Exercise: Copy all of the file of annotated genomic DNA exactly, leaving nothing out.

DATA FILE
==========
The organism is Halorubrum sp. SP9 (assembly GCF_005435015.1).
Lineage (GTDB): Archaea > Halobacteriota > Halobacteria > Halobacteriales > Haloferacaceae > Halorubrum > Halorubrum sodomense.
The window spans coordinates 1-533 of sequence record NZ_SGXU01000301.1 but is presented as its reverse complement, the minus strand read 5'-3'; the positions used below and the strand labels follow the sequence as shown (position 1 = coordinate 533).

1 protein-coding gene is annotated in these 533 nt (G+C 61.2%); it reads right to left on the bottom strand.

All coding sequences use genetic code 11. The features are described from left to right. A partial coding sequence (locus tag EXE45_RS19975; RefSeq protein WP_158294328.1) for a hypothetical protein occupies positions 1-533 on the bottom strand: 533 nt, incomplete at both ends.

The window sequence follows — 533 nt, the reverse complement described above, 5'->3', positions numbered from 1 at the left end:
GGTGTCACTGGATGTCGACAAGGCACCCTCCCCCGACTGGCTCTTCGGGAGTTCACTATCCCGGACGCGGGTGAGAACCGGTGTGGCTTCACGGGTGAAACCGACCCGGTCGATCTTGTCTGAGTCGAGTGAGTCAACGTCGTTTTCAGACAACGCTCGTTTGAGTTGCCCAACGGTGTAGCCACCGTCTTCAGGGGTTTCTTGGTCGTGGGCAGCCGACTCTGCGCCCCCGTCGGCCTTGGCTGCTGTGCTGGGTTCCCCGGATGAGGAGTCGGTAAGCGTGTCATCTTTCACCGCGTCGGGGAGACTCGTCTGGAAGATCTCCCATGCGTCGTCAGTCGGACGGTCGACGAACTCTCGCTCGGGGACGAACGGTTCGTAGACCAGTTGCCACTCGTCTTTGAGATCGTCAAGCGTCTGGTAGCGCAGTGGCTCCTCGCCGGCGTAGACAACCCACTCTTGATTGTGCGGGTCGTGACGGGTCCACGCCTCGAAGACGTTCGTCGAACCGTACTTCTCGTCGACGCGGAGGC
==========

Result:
The organism is Halorubrum sp. SP9 (assembly GCF_005435015.1).
Lineage (GTDB): Archaea > Halobacteriota > Halobacteria > Halobacteriales > Haloferacaceae > Halorubrum > Halorubrum sodomense.
The window spans coordinates 1-533 of sequence record NZ_SGXU01000301.1 but is presented as its reverse complement, the minus strand read 5'-3'; the positions used below and the strand labels follow the sequence as shown (position 1 = coordinate 533).

1 protein-coding gene is annotated in these 533 nt (G+C 61.2%); it reads right to left on the bottom strand.

All coding sequences use genetic code 11. The features are described from left to right. A partial coding sequence (locus tag EXE45_RS19975; RefSeq protein WP_158294328.1) for a hypothetical protein occupies positions 1-533 on the bottom strand: 533 nt, incomplete at both ends.

The window sequence follows — 533 nt, the reverse complement described above, 5'->3', positions numbered from 1 at the left end:
GGTGTCACTGGATGTCGACAAGGCACCCTCCCCCGACTGGCTCTTCGGGAGTTCACTATCCCGGACGCGGGTGAGAACCGGTGTGGCTTCACGGGTGAAACCGACCCGGTCGATCTTGTCTGAGTCGAGTGAGTCAACGTCGTTTTCAGACAACGCTCGTTTGAGTTGCCCAACGGTGTAGCCACCGTCTTCAGGGGTTTCTTGGTCGTGGGCAGCCGACTCTGCGCCCCCGTCGGCCTTGGCTGCTGTGCTGGGTTCCCCGGATGAGGAGTCGGTAAGCGTGTCATCTTTCACCGCGTCGGGGAGACTCGTCTGGAAGATCTCCCATGCGTCGTCAGTCGGACGGTCGACGAACTCTCGCTCGGGGACGAACGGTTCGTAGACCAGTTGCCACTCGTCTTTGAGATCGTCAAGCGTCTGGTAGCGCAGTGGCTCCTCGCCGGCGTAGACAACCCACTCTTGATTGTGCGGGTCGTGACGGGTCCACGCCTCGAAGACGTTCGTCGAACCGTACTTCTCGTCGACGCGGAGGC